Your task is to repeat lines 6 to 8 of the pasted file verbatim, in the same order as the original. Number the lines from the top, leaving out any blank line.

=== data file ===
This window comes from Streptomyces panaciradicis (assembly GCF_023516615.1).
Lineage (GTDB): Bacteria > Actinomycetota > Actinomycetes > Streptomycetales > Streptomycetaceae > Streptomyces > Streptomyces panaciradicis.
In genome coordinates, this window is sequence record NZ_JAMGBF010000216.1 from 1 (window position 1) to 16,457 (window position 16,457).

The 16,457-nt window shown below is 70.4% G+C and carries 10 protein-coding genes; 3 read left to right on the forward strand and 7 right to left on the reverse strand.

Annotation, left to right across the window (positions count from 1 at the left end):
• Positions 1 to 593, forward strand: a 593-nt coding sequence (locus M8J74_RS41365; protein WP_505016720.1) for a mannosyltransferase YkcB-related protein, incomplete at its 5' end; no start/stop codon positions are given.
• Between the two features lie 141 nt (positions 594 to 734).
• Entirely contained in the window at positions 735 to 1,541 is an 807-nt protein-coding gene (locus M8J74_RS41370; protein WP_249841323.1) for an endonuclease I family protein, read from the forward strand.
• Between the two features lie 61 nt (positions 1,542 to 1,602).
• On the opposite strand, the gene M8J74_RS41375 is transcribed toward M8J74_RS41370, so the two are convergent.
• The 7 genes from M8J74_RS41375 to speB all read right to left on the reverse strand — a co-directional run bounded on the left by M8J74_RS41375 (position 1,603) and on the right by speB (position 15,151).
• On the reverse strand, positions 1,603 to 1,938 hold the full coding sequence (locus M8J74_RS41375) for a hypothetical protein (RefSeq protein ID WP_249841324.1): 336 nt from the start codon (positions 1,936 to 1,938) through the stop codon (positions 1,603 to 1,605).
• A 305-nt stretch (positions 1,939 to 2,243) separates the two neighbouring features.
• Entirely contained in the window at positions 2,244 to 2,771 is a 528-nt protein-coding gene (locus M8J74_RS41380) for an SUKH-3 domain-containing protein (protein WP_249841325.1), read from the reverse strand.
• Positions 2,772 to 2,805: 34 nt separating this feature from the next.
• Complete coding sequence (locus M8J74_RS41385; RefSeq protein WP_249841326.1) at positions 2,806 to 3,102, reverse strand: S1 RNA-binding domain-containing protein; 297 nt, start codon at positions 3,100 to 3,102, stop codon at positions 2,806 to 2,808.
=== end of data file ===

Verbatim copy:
• Positions 1 to 593, forward strand: a 593-nt coding sequence (locus M8J74_RS41365; protein WP_505016720.1) for a mannosyltransferase YkcB-related protein, incomplete at its 5' end; no start/stop codon positions are given.
• Between the two features lie 141 nt (positions 594 to 734).
• Entirely contained in the window at positions 735 to 1,541 is an 807-nt protein-coding gene (locus M8J74_RS41370; protein WP_249841323.1) for an endonuclease I family protein, read from the forward strand.